This study developed a simple, inexpensive and rapid on-farm diagnostic test that could be packaged into a kit for use by growers on their own farms.
This report outlines a two-year study that was conducted in collaboration with leading international scientists from the United Kingdom and supported, financially, by British growers.
The collaborative link was essential to the success of the concept, since it required both Australian molecular expertise and British serology expertise.
Plasmodiophora brassicae, which causes the clubroot disease of vegetable brassicas, is an obligate pathogen that is responsible for up to 10% of crop losses each year in Australia.
Clubroot has a long-lived resting spore stage that is impervious to many pesticides, so an important control measure is preventing the spread of P. brassicae.
This can be achieved by planting in areas where clubroot is not present and by using plants and growing media that are free of contaminating P. brassicae inoculum.
A sensitive and reliable technique for the detection of clubroot inoculum is therefore essential in preventing the spread of P. brassicae.
The only commercial methods available to Australian growers for testing soil or water for the presence of P. brassicae at present is a plant bioassay or a laboratory-based molecular assay.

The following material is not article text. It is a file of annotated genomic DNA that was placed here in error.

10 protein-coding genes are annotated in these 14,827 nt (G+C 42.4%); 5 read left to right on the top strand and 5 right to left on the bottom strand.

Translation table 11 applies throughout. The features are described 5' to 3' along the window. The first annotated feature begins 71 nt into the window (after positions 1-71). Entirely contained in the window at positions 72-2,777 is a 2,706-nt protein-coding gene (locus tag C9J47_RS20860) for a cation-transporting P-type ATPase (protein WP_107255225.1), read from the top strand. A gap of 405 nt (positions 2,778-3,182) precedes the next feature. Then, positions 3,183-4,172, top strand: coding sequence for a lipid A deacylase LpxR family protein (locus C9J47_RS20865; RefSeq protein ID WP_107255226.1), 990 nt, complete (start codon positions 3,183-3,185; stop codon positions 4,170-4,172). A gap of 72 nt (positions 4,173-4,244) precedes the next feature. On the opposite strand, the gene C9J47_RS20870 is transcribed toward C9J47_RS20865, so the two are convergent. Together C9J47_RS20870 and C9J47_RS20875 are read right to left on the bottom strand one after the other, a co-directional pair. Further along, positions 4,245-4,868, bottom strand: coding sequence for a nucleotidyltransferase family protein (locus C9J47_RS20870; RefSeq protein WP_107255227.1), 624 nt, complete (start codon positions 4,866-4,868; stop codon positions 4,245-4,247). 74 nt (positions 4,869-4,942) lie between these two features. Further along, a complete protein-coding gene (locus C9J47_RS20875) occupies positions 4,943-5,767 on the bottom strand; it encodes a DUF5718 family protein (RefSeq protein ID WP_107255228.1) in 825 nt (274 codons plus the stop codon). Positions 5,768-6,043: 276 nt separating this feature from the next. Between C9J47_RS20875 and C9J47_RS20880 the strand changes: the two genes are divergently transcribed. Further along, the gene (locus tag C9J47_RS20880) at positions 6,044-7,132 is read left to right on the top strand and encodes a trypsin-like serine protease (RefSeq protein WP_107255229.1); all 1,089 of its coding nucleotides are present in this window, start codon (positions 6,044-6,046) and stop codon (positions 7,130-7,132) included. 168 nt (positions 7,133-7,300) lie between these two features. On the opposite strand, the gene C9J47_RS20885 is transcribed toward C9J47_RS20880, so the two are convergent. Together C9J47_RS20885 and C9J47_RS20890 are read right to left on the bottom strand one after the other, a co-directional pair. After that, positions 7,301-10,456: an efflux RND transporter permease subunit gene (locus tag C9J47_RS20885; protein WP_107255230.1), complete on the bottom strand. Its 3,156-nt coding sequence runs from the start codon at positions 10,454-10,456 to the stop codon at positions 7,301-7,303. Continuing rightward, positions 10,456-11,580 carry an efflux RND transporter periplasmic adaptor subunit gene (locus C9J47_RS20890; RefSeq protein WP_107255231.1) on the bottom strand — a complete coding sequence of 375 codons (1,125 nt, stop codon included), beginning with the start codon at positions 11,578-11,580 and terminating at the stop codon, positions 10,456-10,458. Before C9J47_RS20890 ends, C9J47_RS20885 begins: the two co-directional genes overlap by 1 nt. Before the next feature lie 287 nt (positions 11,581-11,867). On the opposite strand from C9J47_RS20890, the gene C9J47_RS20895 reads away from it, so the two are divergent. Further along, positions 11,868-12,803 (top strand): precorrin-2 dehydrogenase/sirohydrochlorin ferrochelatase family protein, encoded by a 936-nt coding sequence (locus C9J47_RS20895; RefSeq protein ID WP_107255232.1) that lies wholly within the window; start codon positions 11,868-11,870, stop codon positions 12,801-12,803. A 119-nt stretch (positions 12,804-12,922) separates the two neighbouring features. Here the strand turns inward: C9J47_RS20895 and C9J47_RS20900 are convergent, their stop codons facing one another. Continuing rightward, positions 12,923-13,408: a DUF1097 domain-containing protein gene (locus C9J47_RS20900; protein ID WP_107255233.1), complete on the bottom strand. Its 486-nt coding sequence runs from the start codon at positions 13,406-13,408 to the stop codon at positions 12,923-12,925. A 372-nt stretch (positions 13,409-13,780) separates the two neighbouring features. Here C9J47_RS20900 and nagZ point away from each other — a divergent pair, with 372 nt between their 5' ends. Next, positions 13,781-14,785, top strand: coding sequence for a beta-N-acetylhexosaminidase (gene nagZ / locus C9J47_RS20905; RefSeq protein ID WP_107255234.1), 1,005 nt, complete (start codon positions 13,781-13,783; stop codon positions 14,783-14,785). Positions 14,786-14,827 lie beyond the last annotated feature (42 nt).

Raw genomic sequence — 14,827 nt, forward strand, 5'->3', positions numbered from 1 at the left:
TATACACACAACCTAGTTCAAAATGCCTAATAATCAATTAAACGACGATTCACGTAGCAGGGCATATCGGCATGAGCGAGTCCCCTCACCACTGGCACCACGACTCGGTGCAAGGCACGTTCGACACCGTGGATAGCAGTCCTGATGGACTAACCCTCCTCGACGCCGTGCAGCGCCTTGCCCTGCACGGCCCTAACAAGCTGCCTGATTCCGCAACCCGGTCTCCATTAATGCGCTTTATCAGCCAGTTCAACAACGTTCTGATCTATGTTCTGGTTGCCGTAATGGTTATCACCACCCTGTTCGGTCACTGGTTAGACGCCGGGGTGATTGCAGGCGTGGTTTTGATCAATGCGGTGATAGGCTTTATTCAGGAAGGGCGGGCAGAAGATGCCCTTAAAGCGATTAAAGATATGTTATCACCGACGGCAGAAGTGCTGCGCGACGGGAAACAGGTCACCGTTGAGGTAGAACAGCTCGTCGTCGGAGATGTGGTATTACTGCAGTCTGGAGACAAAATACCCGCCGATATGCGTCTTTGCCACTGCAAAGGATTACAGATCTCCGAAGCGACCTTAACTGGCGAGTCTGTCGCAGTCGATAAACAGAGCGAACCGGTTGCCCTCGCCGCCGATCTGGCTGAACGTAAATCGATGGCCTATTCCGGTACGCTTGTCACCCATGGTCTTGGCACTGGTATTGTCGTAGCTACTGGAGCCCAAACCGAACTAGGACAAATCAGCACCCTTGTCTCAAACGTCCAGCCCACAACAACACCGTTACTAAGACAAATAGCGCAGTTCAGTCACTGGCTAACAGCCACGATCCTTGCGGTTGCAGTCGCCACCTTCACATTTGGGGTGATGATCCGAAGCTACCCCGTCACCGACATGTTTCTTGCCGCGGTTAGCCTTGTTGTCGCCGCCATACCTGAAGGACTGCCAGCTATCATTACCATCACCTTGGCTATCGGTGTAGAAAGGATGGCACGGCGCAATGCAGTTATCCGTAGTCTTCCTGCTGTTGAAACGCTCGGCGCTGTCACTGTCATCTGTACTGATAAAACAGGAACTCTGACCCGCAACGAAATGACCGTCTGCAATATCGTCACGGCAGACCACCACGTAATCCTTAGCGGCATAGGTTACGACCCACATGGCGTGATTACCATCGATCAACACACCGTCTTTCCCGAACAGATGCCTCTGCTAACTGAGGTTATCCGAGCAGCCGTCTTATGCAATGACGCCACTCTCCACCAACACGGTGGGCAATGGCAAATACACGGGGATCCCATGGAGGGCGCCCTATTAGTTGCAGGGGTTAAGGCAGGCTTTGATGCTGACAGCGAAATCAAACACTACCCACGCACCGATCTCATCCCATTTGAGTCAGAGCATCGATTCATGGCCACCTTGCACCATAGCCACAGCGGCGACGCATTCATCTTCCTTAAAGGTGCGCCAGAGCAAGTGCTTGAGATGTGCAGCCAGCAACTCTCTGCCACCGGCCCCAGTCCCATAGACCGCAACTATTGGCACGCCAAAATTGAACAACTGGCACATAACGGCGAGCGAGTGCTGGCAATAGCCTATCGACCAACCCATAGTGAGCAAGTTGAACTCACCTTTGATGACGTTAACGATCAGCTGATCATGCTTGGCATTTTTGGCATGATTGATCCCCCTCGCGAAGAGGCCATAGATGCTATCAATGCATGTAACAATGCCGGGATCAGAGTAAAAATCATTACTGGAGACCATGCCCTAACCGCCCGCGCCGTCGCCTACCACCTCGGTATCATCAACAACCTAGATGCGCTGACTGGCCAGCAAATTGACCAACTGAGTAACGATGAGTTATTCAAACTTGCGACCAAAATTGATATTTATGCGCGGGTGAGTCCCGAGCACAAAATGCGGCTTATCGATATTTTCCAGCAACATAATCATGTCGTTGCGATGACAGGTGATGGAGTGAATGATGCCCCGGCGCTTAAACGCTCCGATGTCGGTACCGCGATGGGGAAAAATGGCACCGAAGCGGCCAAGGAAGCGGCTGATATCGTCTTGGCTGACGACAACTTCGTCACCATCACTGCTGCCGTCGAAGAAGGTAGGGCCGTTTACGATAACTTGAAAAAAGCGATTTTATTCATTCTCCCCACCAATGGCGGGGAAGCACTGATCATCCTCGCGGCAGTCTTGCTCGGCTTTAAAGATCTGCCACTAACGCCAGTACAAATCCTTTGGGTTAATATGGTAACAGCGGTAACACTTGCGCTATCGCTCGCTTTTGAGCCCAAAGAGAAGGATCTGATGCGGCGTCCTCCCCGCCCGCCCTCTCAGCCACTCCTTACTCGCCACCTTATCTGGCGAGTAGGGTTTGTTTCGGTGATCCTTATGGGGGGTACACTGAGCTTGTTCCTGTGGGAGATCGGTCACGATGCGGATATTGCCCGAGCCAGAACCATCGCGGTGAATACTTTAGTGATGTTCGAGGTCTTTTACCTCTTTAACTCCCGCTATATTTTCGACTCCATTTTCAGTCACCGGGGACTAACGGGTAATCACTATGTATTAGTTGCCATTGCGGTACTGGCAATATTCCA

The detection of P. brassicae with a plant bioassay is time consuming, labour-intensive and not sensitive enough to detect low concentrations of resting spores (
On the other hand, the molecular assay is extremely sensitive (
Where the molecular test is most useful though is for the quantification of soil inoculum loads.
Previous HAL funded research ( VG99008 ) developed a quantitative molecular assay for use in soil, and allowed growers for the first time to make informed disease management decisions through the selection of clubroot control measure that matched their particular level of soil infestation.
The test has also proven invaluable as a research tool enabling quantitative assessments of the impact of control measures on clubroot populations. In terms of commercial use, the assay has found a niche in seed testing where the high sensitivity has proven to be useful in tracing the source of new outbreaks.
Ideally though, a diagnostic assay needs to be inexpensive, rapid and simple enough that it can be used on-farm by growers, or other non-specialist personnel.
This would encourage the more widespread use of diagnostics as a pre-planting and predictive tool, to help prevent the spread of disease to clean areas, and to reduce chemical use by providing growers
The authors wish to thank the funding support of the U.K. Horticultural
The Australian Government provides matched funding for all HALs R&D activities.